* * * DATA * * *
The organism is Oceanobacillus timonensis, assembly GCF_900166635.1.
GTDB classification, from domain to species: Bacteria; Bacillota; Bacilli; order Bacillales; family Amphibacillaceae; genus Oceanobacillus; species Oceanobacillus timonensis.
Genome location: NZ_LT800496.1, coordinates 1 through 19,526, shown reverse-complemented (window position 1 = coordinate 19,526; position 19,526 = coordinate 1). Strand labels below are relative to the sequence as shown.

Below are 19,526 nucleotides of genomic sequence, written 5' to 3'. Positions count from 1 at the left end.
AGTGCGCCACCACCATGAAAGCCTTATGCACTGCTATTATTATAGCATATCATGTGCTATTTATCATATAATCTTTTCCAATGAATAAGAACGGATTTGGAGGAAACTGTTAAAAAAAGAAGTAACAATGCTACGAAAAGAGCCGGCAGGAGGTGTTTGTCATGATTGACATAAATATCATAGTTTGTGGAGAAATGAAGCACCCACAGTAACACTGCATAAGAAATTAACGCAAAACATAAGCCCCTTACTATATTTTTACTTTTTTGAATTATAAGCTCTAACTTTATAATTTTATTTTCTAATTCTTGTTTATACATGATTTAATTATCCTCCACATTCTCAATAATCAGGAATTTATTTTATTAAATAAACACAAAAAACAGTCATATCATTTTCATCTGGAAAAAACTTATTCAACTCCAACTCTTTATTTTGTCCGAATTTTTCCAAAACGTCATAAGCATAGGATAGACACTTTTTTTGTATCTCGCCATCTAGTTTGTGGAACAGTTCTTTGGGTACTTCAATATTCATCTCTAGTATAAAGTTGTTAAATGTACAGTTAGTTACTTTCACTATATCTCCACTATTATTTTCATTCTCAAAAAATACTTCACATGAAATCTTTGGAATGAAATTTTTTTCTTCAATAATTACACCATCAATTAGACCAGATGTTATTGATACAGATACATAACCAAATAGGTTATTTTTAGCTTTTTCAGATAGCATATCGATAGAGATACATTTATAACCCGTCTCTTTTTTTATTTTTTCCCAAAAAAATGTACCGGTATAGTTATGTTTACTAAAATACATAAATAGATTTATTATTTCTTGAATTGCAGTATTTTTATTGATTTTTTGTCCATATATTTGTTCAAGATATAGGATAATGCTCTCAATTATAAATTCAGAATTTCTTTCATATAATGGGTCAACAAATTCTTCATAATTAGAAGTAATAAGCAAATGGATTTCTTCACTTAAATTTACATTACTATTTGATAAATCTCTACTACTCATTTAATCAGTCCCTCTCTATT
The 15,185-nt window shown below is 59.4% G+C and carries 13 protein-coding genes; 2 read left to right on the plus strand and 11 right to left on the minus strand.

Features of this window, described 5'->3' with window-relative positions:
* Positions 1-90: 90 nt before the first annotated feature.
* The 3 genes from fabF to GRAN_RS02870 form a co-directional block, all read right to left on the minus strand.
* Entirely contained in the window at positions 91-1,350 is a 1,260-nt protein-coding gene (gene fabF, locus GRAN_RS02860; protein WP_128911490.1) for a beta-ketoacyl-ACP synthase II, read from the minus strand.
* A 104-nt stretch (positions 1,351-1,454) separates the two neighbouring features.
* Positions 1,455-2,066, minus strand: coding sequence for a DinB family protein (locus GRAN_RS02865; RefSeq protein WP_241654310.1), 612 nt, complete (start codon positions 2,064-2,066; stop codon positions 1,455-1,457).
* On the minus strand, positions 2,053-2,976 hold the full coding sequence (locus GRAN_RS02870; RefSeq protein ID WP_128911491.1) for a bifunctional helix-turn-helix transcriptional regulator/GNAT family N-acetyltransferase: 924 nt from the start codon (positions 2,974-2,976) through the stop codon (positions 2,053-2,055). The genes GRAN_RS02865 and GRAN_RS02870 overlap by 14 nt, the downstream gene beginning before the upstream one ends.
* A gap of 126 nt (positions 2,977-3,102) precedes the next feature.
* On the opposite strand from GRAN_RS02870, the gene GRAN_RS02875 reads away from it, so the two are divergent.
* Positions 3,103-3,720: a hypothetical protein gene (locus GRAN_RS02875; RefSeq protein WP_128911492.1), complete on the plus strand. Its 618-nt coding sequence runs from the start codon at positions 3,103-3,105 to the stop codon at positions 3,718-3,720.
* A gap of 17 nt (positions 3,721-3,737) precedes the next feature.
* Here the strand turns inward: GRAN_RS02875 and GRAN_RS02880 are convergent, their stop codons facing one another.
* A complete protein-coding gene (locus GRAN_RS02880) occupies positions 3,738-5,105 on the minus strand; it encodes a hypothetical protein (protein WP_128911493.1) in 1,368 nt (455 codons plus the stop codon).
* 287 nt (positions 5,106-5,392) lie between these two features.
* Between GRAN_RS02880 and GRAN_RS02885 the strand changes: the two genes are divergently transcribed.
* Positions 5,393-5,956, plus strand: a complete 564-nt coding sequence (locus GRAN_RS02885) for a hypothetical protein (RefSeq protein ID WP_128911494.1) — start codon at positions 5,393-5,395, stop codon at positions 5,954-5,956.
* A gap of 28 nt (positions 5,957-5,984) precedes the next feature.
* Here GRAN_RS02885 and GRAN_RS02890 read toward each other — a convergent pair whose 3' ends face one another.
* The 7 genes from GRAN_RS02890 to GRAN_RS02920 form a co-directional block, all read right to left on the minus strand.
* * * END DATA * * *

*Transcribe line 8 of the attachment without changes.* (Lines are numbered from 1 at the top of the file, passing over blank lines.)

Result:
* Positions 1-90: 90 nt before the first annotated feature.